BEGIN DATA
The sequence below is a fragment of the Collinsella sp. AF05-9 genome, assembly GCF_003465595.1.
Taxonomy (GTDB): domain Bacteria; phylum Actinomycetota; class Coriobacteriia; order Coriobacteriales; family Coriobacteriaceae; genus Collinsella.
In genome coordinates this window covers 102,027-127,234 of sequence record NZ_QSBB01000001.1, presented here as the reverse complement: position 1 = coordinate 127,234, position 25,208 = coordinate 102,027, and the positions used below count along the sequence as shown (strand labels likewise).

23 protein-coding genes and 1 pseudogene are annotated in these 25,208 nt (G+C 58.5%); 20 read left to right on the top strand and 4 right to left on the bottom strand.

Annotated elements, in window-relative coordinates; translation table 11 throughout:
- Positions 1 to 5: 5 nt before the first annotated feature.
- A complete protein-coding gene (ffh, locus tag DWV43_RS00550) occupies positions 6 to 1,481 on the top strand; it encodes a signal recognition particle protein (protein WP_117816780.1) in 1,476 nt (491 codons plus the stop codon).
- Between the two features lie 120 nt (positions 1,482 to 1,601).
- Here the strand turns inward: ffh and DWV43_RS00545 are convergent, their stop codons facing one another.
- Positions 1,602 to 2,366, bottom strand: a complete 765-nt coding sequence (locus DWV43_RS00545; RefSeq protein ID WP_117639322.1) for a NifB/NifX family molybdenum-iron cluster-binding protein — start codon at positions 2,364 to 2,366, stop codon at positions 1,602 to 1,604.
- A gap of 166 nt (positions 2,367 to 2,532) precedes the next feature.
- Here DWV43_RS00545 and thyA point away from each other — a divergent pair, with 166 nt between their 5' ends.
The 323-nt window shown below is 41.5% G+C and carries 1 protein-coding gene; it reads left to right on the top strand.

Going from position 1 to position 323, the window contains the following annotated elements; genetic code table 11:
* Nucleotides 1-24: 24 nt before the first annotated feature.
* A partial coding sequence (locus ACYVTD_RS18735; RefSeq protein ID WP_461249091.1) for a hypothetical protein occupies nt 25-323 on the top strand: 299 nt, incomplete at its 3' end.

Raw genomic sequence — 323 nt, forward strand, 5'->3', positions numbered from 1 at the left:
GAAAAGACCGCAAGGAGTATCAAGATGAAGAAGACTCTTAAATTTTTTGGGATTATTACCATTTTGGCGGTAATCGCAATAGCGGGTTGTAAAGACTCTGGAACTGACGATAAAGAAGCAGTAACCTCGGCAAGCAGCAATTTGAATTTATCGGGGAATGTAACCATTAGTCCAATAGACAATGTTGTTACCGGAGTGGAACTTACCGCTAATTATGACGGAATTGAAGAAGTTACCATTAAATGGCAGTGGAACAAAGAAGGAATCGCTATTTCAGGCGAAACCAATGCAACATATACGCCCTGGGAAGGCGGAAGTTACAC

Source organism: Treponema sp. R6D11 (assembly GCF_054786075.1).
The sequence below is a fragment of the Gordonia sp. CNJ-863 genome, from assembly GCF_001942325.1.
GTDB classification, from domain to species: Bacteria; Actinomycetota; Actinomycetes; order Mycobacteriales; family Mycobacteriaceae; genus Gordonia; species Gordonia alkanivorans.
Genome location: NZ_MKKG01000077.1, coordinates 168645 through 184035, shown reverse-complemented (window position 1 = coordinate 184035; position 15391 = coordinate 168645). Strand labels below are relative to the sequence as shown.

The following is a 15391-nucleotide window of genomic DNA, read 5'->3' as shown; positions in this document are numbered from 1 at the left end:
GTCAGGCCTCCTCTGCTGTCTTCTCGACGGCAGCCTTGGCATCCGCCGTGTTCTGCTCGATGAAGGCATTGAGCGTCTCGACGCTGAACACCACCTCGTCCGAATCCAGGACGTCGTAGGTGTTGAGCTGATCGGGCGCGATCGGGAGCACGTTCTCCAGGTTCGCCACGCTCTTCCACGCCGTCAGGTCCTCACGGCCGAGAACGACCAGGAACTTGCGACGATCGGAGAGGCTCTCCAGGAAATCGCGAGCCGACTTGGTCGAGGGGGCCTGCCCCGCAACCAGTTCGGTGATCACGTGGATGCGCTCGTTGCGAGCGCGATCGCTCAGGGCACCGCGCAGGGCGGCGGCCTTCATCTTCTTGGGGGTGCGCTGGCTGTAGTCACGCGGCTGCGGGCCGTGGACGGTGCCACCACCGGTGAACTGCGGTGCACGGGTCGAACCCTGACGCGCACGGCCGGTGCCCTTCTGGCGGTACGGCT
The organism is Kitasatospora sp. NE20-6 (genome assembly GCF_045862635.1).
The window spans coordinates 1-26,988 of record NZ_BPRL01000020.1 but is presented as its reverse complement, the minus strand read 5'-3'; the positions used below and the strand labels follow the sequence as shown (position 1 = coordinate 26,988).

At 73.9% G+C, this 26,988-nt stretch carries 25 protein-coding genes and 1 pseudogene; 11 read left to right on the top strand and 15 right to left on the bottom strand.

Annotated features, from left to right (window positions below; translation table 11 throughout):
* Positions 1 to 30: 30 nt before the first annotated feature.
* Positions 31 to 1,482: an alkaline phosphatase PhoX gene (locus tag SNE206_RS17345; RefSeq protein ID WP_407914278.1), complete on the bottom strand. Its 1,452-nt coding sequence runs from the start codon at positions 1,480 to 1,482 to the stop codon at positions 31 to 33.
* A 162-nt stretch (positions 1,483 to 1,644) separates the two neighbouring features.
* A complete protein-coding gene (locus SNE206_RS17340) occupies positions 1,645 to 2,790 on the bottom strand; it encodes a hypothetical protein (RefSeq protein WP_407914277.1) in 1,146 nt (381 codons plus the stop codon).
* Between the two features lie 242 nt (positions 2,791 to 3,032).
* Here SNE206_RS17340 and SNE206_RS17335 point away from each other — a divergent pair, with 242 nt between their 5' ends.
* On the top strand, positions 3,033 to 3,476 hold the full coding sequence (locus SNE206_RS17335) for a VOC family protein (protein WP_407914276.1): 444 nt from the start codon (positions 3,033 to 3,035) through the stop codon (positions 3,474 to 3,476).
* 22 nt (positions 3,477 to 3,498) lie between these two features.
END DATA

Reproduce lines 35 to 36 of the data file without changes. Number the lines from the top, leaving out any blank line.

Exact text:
* On the top strand, positions 3,033 to 3,476 hold the full coding sequence (locus SNE206_RS17335) for a VOC family protein (protein WP_407914276.1): 444 nt from the start codon (positions 3,033 to 3,035) through the stop codon (positions 3,474 to 3,476).
* 22 nt (positions 3,477 to 3,498) lie between these two features.